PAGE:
Learning: p= /p/ and b= /b/
Emergent Lesson Plan
It is extremely important for young children to understand how to
listen and identify for the beginning sounds in words as a step to gain
their knowledge of letter recognition. Students need to
understand that words have letter sound correspondences. This lesson is
designed to help children distinguish between the two letters p and b. These letters have
different sounds, and can be difficult for children to recognize in
print because they look alike. Throughout this lesson children
will have the experience to practice pronouncing, listening and writing
these letters p and b.
Pictures of p- pig, paper, picture and pen. b- box, bucket, ball, and bat
Worksheets with various
pictures (with the letter p
and b also pictures that do
not include the letters p and b in them)
Red and blue crayon
The book Brown Bear, Brown Bear, What Do You See?
By Bill Martin Jr.
Poster board with tongue
twisters on them (Pretty Patty paints purple pictures and Belle bumps
big blue boxes).
1. Today we are going to learn
about two letters that we sometimes get confused when writing because
they look so much alike. Explain that our mouths move differently
when we say different letters, but in this case the movement is
similar. These letters are p
and b (show the letters that
are written on cardstock). Who can tell me what sounds the letter p
makes? Good job p says
/p/. Now who can tell me what sound the letter b makes? Right, b says /b/. Now I am going to
show some pictures and I want for you tell me which letter they start
with. It will either be a p
or a b. Show pictures
of p- pig, paper, picture, pen. b- box, bucket, ball, bat.
2. Next have them listen
to a word that begins with the letter p
or b and ask what letter they
hear in each. For example, for the word pig I hear /p/ /i/ /g/ and I
hear the p sound at the
beginning of the word.
“ Do you
hear /p/ in pat or bat "
“ Do you
hear /b/ in but or put "
“ Do you
hear /p/ in pot or bought "
“ Do you
hear /b/ in big or pig "
3. Now lets try a couple
of tongue twisters (poster). Tell them that tongue twisters
usually do not make any sense, but they are a fun way to help us listen
for the repetitive sound in a word to help us remember them.
Let‘s start off with “Pretty Patty paints purple pictures” This
time I want everybody to say it together. Now say it again, but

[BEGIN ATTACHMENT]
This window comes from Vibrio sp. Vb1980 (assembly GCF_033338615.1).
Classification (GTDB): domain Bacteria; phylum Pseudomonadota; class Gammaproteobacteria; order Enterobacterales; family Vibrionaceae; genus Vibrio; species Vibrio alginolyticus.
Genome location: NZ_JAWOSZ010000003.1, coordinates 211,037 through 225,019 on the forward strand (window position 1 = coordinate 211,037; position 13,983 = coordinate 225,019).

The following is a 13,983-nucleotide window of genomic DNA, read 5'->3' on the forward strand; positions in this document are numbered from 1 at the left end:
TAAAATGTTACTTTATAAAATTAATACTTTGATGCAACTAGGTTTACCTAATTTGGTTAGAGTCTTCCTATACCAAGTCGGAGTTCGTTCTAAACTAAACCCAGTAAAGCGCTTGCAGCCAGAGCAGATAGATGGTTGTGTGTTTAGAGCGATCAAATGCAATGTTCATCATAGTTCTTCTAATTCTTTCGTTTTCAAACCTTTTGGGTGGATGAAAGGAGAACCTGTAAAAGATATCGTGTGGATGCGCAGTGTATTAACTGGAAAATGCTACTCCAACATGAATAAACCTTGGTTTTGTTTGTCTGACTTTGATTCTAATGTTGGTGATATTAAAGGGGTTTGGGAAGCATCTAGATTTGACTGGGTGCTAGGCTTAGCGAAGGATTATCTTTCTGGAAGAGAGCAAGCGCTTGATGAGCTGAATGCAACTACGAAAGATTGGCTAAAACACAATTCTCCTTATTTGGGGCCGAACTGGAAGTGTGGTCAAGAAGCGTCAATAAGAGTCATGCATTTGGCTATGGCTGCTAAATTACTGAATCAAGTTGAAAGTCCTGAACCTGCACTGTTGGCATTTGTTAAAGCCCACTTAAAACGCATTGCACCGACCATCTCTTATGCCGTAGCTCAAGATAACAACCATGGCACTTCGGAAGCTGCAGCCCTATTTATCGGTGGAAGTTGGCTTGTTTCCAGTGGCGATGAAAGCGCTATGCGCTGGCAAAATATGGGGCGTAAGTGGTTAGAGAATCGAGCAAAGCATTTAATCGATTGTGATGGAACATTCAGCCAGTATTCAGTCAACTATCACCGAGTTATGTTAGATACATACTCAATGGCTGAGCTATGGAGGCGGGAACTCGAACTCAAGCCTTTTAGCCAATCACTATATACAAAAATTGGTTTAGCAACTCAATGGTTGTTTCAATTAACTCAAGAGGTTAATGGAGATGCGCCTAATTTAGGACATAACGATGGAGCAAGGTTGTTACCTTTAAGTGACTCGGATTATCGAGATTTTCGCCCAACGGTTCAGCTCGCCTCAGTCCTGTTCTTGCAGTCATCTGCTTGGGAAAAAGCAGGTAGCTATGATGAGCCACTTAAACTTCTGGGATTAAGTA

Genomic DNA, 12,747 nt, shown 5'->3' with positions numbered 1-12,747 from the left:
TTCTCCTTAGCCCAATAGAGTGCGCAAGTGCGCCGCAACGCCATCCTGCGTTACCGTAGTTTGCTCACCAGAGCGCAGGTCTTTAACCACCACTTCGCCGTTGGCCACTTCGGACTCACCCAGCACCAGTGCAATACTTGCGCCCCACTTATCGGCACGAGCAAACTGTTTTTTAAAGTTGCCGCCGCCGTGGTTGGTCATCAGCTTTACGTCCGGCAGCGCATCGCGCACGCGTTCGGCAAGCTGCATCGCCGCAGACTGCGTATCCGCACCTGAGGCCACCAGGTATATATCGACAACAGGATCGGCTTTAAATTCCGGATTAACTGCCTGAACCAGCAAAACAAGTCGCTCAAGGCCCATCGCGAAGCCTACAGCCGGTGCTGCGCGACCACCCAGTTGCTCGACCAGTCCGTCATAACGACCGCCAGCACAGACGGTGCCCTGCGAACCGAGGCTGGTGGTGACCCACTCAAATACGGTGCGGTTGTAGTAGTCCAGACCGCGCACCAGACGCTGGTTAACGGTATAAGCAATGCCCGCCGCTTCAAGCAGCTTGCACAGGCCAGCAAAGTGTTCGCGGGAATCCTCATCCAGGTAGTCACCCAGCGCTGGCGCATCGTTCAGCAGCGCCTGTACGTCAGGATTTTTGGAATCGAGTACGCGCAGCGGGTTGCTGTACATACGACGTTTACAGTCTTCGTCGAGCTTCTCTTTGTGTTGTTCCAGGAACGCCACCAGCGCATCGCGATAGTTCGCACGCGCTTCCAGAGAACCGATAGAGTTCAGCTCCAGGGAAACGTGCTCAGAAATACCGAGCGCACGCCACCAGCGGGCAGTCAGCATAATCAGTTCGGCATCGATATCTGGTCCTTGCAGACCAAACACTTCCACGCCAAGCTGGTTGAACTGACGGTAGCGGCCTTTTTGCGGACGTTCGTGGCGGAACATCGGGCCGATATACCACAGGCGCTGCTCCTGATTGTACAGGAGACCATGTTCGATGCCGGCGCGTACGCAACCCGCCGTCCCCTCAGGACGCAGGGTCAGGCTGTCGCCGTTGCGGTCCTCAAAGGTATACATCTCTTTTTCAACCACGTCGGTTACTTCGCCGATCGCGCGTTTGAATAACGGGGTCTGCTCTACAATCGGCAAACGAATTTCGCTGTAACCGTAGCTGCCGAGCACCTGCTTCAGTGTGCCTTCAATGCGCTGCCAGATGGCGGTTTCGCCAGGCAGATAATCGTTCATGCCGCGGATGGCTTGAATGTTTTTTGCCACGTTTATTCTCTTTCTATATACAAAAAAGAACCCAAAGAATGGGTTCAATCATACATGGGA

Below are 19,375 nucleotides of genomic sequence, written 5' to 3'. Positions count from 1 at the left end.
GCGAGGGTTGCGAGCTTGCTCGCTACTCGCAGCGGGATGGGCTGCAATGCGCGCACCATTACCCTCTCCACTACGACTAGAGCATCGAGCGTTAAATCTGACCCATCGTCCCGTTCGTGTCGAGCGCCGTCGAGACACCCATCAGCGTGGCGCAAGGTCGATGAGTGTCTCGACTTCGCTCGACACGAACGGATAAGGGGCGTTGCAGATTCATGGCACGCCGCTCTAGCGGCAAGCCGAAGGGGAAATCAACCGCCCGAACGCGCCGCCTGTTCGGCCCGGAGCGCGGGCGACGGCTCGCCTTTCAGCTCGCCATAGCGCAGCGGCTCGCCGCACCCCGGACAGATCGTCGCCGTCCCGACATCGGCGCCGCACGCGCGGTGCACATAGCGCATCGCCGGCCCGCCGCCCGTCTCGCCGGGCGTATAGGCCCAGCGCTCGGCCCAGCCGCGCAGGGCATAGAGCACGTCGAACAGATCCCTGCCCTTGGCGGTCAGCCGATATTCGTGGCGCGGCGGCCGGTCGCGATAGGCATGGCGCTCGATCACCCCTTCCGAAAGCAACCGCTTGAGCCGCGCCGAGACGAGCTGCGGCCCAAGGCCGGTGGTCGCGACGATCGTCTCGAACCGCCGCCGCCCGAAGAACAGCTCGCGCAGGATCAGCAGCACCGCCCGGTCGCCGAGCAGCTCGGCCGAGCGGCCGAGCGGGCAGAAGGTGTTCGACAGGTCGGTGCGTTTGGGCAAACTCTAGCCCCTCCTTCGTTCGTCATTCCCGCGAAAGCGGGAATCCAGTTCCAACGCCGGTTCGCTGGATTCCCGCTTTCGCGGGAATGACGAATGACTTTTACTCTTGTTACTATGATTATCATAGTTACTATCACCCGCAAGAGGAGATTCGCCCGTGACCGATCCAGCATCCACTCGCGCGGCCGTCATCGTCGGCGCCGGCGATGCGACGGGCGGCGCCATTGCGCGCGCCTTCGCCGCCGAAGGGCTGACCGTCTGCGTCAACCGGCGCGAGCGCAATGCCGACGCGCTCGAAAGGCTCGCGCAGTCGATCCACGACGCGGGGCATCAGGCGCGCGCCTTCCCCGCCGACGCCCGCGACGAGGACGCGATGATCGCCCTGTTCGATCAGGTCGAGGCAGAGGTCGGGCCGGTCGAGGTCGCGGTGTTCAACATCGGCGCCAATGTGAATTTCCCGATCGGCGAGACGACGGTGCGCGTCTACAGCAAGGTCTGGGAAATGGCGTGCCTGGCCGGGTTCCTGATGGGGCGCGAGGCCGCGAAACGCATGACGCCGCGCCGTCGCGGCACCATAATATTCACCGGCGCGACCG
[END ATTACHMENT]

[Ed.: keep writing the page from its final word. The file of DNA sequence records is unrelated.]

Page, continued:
this time I want you to stretch the /p/ at the beginning of each word
that starts with a p. “Pppretty Pppatty pppaints pppurple
pppictures.” Now lets do another one, but this time we are
going to be saying the /b/ sound as in ball. “Belle bumps big
blue boxes.” Let’s say it together. Now we will stretch the
/b/ sound in each word that begins with the letter b. “Bbbelle bbbumps bbbig bbblue bbboxes.”
4. Next we are going to
practice writing the letters p
and b. Lets take out
our paper and pencils. First I want you to watch me as I show
you how to write the letters p
and b (on the board). Explain
to them that when we write letters the lines on the paper each have a
name. The top line that is solid is called the rooftop. The line
that is dotted in the middle is called the fence. The bottom line that
is solid is called the sidewalk. Anything below the sidewalk is
called the ditch.
* “For the lower case p, you start at the fence, go
straight down into the ditch, come up and put his chin on the
* “For the lower case b, you start at the roof, go down,
b-bbounce up and around.”
Now I want you to write the p
and b ten times each. That mean that you should have ten little p’s and ten little b’s.
Next we are going to read the
book Brown Bear, Brown Bear, What Do
You See? By Bill Martin Jr. that shows the /b/ correspondence.
Each student will be a given a worksheet with various pictures on it
that begin with the letter p
and make the /p/ sound and b that make the /b/ sound. Some pictures
will not begin with the letter p
and b and they will not have
the /p/ sound or the /b/ sound. The students will have to decide which
pictures do and will color them. If the word has the /p/ sound in it
color it red and if it has the /b/ sound color it blue. This will
allow me to know if students can recognize the letter-sound
correspondence for the letters p
Emergent Literacy: Naomi Lewis, Learning b & p. http://www.auburn.edu/~
Brown Bear, Brown Bear, What Do
You See? By: Bill Martin Jr.
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